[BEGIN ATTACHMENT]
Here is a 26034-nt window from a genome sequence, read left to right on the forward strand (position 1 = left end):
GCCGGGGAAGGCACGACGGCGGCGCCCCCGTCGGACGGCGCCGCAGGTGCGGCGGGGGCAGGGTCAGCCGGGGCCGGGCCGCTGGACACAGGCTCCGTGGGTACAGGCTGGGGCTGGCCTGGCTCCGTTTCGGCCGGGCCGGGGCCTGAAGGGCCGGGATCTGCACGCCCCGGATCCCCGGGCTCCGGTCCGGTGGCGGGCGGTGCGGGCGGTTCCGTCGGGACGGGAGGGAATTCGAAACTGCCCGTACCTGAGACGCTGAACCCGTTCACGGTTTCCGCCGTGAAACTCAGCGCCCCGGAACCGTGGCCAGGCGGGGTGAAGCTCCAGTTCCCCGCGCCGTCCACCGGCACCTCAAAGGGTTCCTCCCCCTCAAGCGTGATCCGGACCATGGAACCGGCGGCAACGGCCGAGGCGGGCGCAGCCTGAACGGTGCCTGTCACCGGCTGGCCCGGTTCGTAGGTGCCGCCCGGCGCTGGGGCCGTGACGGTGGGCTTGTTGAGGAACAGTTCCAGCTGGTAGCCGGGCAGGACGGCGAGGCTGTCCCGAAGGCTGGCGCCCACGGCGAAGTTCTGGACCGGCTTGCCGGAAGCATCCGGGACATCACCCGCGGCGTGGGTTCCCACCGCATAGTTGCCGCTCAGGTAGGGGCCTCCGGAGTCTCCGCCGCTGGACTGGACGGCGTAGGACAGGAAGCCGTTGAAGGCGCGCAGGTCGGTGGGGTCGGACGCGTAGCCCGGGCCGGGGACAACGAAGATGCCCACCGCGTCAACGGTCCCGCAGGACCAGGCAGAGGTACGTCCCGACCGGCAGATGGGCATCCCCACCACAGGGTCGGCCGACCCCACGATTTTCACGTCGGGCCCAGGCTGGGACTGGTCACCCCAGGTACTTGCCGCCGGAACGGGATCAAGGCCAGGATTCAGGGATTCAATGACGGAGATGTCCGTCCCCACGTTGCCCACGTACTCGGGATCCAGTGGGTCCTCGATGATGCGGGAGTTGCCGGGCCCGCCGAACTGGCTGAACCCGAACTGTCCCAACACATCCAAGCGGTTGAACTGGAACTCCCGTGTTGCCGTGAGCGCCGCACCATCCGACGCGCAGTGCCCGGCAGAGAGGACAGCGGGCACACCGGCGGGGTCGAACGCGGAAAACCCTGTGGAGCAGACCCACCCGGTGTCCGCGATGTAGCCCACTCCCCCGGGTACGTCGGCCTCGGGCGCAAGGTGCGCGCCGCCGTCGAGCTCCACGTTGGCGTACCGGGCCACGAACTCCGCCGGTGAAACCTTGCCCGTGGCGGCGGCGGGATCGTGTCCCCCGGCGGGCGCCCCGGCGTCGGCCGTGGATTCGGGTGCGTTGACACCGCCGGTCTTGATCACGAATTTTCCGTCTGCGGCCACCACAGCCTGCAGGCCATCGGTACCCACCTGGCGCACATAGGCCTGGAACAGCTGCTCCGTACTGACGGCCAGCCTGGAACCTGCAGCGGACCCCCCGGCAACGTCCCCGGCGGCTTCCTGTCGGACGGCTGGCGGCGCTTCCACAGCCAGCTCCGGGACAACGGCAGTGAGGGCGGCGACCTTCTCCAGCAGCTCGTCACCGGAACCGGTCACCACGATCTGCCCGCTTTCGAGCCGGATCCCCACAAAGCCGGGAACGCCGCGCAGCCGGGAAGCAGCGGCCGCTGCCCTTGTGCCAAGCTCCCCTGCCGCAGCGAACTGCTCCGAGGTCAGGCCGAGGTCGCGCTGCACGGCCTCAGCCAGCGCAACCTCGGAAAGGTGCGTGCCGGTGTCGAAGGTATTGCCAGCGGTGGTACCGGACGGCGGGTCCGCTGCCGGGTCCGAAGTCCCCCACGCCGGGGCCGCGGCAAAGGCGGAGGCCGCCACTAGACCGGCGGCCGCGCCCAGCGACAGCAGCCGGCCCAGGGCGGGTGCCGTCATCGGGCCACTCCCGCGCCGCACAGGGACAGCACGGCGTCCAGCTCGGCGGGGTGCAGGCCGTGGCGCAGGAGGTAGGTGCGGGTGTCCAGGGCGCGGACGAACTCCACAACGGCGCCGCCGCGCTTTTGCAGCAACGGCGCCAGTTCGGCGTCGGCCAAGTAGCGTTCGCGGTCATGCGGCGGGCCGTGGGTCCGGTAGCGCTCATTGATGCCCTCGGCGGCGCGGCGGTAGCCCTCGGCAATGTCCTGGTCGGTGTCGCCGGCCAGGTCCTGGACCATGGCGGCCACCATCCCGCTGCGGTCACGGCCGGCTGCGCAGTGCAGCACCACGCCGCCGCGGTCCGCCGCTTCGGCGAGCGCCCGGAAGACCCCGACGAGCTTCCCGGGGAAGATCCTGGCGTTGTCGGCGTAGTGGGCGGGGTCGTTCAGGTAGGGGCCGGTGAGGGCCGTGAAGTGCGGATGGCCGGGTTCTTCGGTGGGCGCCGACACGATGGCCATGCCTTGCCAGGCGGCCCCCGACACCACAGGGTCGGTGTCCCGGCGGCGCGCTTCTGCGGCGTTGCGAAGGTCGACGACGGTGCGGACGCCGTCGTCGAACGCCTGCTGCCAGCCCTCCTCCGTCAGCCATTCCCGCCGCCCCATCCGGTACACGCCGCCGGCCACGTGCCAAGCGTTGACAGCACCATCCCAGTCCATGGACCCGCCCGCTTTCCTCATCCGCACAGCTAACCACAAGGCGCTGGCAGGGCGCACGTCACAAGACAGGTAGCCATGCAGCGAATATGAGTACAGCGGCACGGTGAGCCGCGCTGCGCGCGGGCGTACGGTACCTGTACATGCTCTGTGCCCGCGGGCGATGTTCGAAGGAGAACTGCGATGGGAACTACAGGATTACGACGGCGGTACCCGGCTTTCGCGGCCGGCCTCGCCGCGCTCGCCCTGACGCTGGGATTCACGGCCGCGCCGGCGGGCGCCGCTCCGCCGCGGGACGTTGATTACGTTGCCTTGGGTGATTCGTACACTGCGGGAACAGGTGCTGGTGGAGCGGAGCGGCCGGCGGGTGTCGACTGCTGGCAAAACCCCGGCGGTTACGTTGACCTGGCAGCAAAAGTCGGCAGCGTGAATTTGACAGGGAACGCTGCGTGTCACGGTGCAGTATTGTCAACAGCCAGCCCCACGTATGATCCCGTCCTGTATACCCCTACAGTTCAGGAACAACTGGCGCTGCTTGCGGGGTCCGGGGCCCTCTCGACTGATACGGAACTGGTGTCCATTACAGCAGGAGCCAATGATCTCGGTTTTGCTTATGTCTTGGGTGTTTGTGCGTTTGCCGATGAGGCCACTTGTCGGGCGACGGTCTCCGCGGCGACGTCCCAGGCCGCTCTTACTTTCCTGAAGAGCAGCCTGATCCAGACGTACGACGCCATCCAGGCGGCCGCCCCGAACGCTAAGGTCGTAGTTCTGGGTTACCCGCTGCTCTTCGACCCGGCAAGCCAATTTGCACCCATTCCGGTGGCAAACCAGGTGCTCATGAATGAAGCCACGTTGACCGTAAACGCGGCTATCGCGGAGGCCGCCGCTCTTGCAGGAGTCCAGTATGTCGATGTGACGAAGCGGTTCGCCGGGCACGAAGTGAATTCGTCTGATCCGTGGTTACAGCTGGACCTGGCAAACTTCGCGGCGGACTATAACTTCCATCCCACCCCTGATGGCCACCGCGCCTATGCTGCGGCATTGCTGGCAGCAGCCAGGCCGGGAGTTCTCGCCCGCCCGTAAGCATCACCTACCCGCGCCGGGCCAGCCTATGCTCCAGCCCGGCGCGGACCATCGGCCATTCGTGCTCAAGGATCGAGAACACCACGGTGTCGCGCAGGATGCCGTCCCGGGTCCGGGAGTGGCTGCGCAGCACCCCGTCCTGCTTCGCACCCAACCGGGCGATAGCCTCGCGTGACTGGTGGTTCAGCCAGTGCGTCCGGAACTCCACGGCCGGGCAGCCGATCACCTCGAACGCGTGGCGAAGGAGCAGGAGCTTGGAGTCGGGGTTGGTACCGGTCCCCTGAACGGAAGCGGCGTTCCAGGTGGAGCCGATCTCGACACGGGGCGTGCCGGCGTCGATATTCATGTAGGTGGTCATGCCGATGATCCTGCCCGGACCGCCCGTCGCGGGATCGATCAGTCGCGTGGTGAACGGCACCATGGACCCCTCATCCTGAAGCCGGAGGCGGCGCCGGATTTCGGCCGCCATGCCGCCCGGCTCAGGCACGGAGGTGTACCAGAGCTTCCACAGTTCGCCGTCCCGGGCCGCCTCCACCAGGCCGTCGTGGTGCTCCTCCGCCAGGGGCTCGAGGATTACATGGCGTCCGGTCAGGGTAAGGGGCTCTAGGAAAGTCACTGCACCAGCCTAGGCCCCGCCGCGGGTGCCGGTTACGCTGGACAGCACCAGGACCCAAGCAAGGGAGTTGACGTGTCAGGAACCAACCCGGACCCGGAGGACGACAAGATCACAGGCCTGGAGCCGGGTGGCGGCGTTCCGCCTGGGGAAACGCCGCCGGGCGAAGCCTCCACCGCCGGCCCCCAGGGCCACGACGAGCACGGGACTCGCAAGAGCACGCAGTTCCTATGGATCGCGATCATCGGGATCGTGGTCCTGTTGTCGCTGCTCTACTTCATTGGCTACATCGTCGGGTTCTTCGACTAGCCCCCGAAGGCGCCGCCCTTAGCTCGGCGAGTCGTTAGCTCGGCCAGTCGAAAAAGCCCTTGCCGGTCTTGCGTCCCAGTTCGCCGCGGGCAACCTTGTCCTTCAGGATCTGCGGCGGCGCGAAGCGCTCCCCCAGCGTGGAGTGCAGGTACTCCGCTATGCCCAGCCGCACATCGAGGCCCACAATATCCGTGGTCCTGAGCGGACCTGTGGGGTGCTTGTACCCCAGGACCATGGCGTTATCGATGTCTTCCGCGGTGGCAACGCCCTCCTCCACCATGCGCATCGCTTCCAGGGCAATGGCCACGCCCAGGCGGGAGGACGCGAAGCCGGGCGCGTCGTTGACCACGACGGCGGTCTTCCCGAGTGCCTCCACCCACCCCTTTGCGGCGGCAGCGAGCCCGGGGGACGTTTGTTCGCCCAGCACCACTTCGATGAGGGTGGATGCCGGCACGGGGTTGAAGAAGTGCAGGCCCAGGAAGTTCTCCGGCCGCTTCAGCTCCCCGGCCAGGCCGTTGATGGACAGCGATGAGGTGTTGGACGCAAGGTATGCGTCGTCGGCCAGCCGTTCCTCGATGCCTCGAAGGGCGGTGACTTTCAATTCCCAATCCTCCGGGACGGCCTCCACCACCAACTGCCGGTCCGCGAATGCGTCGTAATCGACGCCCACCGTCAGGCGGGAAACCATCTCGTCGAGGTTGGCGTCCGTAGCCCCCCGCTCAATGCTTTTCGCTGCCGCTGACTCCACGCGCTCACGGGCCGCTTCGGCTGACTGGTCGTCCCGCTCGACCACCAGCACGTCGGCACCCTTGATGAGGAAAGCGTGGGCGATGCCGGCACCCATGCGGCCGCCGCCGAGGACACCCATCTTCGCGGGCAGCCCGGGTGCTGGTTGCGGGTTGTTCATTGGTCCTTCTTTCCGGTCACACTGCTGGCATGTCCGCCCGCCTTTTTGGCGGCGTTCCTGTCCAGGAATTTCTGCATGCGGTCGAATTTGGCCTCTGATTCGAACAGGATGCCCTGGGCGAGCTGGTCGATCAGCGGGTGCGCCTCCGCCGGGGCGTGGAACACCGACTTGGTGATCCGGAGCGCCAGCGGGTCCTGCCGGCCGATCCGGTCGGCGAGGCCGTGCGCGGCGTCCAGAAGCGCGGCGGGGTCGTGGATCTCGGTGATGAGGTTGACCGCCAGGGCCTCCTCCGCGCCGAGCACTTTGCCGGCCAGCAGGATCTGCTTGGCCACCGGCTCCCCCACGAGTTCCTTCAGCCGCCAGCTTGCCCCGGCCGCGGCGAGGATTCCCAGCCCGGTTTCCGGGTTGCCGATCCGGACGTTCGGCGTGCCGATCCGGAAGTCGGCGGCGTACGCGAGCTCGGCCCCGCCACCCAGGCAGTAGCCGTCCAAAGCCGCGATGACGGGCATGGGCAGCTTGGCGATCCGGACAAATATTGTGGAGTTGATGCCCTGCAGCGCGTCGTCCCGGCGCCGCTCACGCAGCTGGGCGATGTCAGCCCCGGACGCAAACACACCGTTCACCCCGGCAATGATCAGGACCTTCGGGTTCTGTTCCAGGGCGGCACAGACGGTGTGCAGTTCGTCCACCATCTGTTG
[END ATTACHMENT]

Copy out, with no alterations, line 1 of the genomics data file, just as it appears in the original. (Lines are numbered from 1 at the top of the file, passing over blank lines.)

Here is a 26034-nt window from a genome sequence, read left to right on the forward strand (position 1 = left end):